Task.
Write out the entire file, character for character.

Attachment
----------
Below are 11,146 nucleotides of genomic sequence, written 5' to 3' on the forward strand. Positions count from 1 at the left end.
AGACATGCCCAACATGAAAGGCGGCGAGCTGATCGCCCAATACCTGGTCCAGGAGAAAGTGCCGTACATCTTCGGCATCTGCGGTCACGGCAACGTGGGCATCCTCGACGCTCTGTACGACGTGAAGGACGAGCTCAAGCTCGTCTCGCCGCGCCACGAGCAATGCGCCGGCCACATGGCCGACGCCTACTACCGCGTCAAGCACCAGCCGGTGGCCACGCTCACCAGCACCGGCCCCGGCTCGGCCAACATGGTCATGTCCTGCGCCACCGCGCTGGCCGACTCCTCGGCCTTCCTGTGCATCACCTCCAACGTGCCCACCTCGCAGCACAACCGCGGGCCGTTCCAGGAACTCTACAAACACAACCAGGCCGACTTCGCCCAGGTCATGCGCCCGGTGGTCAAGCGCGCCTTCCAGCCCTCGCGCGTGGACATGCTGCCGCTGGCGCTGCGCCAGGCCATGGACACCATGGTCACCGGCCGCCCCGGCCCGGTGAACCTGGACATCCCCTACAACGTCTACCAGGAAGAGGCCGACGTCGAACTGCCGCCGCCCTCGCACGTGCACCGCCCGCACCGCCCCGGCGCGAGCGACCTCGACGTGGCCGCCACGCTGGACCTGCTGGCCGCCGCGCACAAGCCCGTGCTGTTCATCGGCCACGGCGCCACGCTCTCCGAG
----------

Below are 11,146 nucleotides of genomic sequence, written 5' to 3' on the forward strand. Positions count from 1 at the left end.
AGACATGCCCAACATGAAAGGCGGCGAGCTGATCGCCCAATACCTGGTCCAGGAGAAAGTGCCGTACATCTTCGGCATCTGCGGTCACGGCAACGTGGGCATCCTCGACGCTCTGTACGACGTGAAGGACGAGCTCAAGCTCGTCTCGCCGCGCCACGAGCAATGCGCCGGCCACATGGCCGACGCCTACTACCGCGTCAAGCACCAGCCGGTGGCCACGCTCACCAGCACCGGCCCCGGCTCGGCCAACATGGTCATGTCCTGCGCCACCGCGCTGGCCGACTCCTCGGCCTTCCTGTGCATCACCTCCAACGTGCCCACCTCGCAGCACAACCGCGGGCCGTTCCAGGAACTCTACAAACACAACCAGGCCGACTTCGCCCAGGTCATGCGCCCGGTGGTCAAGCGCGCCTTCCAGCCCTCGCGCGTGGACATGCTGCCGCTGGCGCTGCGCCAGGCCATGGACACCATGGTCACCGGCCGCCCCGGCCCGGTGAACCTGGACATCCCCTACAACGTCTACCAGGAAGAGGCCGACGTCGAACTGCCGCCGCCCTCGCACGTGCACCGCCCGCACCGCCCCGGCGCGAGCGACCTCGACGTGGCCGCCACGCTGGACCTGCTGGCCGCCGCGCACAAGCCCGTGCTGTTCATCGGCCACGGCGCCACGCTCTCCGAG